So why is it therefore important to educate girls and women? Because…….
By improving educational opportunities for girls and women, they develop skills that allow them to make decisions and influence community change in key areas, like population growth, HIV and AIDS, peace and security and the widening gap between the rich and poor.
Girls who complete primary and secondary education tend to marry later, have smaller families and earn significantly higher wages. Girls’ education has been posited as a vaccine against HIV/AIDS; analysis in Zambia of non-educated and educated women show a substantial difference in infection rates. Educating a girl changes her destiny, as well as those of her future children and ensures that she can contribute to the economic life of her community.
Higher rates of high school and university education among women, particularly in developing countries, have helped them make inroads to professional careers and better-paying salaries and wages. Education increases a woman's and her partner and the family's level of health and health awareness. It can increase the level of resources available to women who divorce or are in a situation of domestic violence. It has been shown to increase women's communication with their partners and their employers and to improve rates of civic participation such as voting or holding of office.
Educated women are more likely to stand up for themselves, their rights and spend more time educating their own children and more likely to send both their female and male children to school. She is more likely to initiate action for social change and better able to participate in decision-making and contribute to community or national politics. Educated women earn money “create more social change through organized and collective actions” (Moulton, J. 1997).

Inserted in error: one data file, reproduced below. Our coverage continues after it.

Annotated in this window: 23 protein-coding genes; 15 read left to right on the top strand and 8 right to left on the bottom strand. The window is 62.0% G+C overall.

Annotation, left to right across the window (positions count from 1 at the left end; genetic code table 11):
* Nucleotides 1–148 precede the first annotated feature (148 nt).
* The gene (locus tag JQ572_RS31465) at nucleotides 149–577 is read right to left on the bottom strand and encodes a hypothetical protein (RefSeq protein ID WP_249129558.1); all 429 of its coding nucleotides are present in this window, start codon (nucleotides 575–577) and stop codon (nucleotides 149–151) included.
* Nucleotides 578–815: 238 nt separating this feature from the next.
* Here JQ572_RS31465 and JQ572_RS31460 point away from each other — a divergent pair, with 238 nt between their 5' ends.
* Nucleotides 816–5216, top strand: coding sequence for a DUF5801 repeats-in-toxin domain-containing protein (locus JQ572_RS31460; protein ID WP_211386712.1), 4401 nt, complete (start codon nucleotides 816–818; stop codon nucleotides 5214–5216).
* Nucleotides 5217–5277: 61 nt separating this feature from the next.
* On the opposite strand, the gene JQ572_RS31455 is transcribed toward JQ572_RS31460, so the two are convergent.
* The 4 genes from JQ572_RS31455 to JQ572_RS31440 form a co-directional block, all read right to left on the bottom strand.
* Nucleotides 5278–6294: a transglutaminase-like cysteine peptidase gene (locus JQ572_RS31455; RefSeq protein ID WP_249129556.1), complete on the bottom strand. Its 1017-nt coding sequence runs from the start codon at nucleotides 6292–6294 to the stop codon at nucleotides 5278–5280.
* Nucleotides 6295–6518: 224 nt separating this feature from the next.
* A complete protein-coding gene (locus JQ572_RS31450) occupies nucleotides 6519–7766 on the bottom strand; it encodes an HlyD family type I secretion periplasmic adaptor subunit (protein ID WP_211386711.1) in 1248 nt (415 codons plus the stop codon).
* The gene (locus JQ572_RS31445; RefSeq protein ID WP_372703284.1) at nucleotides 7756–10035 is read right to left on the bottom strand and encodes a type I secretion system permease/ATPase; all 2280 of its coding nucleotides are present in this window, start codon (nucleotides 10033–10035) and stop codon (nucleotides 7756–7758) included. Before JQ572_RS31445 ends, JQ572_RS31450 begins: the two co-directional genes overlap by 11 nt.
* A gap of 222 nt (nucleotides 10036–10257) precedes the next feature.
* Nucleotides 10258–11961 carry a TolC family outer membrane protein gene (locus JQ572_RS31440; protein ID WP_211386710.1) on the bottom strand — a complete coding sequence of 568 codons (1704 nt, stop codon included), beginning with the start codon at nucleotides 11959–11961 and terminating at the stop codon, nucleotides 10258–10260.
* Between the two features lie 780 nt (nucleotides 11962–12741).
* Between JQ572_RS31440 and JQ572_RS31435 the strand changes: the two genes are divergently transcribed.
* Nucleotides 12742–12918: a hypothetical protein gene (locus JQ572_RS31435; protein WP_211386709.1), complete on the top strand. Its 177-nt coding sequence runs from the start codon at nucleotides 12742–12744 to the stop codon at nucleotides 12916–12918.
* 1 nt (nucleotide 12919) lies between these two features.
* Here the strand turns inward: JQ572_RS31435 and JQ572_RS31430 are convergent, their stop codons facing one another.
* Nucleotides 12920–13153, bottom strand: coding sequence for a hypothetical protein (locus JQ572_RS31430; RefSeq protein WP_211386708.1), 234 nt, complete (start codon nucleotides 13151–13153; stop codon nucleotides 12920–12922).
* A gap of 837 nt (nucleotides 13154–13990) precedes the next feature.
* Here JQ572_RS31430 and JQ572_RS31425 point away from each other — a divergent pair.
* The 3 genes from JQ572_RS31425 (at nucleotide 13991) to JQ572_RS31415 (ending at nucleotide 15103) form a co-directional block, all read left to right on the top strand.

Educational attainment correlates to increased agricultural productivity. It is reported that “increased education for women would yield exceptional returns in terms of world food security. A World Bank study concluded that if women received the same amount of education as men, farm yields would rise by between seven and 22%. Increasing women’s primary schooling alone could increase agricultural output by 24%”. Wow! Imagine that!
Education for women could also be highly effective in reducing the incidence of trafficking girls to brothels; increasing overall environmental awareness; and, reducing the likelihood of terrorism.
Regrettably, there are still 24.4 million girls out of school in Sub-Saharan Africa. Given the high percentage of girls excluded from education, there is definitely a case for increasing and facilitating access to education for girls as an antidote against the current situation.
Janet Mbene (firstname.lastname@example.org)